Talking to Comedians
A few years ago, I managed a comedy club. Every so often, a headliner and I would get to talking, and they’d encourage me to start doing standup (which may seem a stretch given how dry my content is right now…but you’ll see. You’ll all see!).
I knew most of them were mostly just hitting on me, but a few I took to heart, especially the female comics. Comedy is hard, and it is a lot of work. It looks so easy, but it’s an illusion.
Most importantly, my takeaway from my time there was that all comedians are writers. Sometimes this was quite literally the truth; many of our summertime headliners in the offseason were established Hollywood screenwriters taking a break before going back into production and looking to stay on top of their mortgages. Most often, however, it’s the behind-the-scenes work that got my attention.
Almost all of our MCs for the week and most of the featured comics were local performers that I got to know. They’re paid pure crap but put in a lot of time at the club, and working with them taught me a lot about syntax, word economy, and instinct in writing.
I still keep in touch with most of the locals I worked with, and some of the bigger names too, and even just observing things about their careers (getting paid to make people laugh is much more challenging than you’d think) teaches me a lot. They’re kind of all over my social media so they’re hard to miss.
If you have a friend who is an aspiring comic, or everyone around you thinks you’re funny, start hanging out at open mics and amateur nights, and talk to comedians.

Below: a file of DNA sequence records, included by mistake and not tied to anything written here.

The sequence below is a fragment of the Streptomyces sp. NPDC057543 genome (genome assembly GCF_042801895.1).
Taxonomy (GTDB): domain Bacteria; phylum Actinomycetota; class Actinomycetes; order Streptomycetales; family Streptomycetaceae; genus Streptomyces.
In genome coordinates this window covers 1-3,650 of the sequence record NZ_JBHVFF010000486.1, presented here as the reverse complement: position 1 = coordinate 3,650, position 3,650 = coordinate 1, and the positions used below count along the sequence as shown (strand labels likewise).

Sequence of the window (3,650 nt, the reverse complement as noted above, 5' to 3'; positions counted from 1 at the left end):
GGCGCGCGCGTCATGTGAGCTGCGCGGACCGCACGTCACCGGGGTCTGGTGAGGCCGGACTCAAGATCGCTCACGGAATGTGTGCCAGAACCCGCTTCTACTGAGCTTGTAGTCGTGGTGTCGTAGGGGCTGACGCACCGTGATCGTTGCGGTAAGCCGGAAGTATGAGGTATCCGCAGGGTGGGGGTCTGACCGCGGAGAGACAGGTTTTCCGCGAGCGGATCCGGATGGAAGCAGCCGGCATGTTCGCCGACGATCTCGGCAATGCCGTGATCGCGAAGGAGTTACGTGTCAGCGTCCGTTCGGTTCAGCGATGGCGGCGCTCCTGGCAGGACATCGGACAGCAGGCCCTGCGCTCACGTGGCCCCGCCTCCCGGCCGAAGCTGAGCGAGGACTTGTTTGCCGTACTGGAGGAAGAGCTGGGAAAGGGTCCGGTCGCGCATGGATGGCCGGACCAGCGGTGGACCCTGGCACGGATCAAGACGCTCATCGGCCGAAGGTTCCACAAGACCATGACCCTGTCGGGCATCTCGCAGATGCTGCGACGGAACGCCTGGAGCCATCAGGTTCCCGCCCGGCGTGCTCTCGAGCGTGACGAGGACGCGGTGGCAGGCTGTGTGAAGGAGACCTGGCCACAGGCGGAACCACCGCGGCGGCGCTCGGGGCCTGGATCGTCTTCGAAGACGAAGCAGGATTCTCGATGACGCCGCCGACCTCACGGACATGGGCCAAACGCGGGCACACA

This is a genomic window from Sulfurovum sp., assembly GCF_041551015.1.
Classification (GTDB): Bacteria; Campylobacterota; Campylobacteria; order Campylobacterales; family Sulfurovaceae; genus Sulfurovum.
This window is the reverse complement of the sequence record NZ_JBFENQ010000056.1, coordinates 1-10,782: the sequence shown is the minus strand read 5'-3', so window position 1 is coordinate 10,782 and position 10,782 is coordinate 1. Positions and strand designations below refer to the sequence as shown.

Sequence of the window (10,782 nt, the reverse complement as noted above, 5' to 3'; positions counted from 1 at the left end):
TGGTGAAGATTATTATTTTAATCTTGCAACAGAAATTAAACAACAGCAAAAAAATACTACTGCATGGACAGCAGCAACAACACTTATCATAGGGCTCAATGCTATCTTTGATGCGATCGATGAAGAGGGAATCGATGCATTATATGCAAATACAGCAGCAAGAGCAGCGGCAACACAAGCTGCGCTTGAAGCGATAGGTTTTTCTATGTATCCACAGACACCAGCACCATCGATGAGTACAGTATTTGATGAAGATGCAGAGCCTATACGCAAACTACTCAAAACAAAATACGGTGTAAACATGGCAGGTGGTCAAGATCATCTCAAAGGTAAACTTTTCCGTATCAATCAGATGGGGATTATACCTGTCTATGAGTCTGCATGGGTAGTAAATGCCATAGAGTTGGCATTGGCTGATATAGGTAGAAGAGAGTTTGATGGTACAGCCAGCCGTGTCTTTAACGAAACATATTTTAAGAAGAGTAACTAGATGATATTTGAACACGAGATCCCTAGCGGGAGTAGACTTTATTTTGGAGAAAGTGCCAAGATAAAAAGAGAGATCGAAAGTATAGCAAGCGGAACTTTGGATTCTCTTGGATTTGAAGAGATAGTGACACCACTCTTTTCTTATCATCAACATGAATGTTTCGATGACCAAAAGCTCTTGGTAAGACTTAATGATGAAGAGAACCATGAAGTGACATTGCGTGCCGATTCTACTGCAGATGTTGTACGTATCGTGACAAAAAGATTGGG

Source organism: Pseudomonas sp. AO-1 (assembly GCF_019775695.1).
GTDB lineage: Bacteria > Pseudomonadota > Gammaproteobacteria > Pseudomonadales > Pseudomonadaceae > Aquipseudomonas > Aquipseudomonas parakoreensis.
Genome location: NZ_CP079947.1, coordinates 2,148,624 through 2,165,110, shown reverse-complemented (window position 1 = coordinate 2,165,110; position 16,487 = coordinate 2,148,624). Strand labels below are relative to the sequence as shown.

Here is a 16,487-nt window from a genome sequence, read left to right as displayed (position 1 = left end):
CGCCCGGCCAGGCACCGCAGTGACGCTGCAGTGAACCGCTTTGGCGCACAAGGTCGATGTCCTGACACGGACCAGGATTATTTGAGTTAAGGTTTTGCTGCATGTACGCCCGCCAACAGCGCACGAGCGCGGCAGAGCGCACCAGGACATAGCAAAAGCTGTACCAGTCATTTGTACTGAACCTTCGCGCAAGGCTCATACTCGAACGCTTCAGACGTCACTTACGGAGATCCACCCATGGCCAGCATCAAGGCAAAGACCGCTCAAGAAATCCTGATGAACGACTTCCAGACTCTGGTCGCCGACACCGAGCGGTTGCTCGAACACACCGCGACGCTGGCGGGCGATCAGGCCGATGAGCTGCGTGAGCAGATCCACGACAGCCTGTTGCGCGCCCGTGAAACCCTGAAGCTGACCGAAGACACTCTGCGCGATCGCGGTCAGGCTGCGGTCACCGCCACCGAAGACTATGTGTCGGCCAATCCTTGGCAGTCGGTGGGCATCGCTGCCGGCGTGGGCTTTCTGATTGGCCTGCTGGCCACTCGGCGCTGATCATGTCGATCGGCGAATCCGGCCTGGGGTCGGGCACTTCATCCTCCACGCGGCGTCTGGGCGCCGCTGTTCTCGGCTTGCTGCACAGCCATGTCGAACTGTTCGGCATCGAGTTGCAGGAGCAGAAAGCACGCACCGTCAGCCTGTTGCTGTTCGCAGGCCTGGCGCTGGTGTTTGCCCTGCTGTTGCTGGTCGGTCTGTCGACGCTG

This is a no-brainer for some…okay, probably most, but during college, I fell out of the habit of daily leisure reading. Sure, I read (and sometimes even enjoyed) my textbooks, and I was still able to squeeze a novel in here or there, but I think the stress of getting grades and a job–neither of which I was successful at–robbed me of the joy of reading.
What kind of writer doesn’t read?
Sometime in the future, I’ll talk more about my swan dive into fanfiction, because that was what became my primary reading material and is still a central fixture in my life, but recently, I was gifted a Kindle after salivating over them for a couple of years and just never able to justify parting with the cash. Now, I’m devouring books again the way I did as a child and a teenager. I look forward to my reading every day just as much as I do my own writing–and seeing others words so frequently makes me think about my own, a lot.
Some people prefer silence when they write, or would rather listen to specific artists or playlists that inspire the universes they create. I have a thing for listening to classical or ASMR-style soundscapes when I write (or sometimes a combination of all of the above). Listening to contemporary music when I write, with a few exceptions, is distracting–I get too caught up in the music I’m listening to, or I’ll suddenly get a hankering to listen to something else, and my concentration is derailed.
I happen to live in a noisy area, and by listening to chillstep, soundscapes, and endless Beethoven compilations has totally trained my brain. It knows that when it hears certain things, it’s time to get writing, and I can tune other stuff out. Consciously subconscious self-conditioning, maybe? Is that a thing?
Whatever it is, it works.
These are just some of my daily resources that really help me stay on track and get in the right mindset and keep my brain sharp. When the writing gets deeper, or revision time comes (again, and again…) that’s a whole different thing. But that’s for another post, in another time.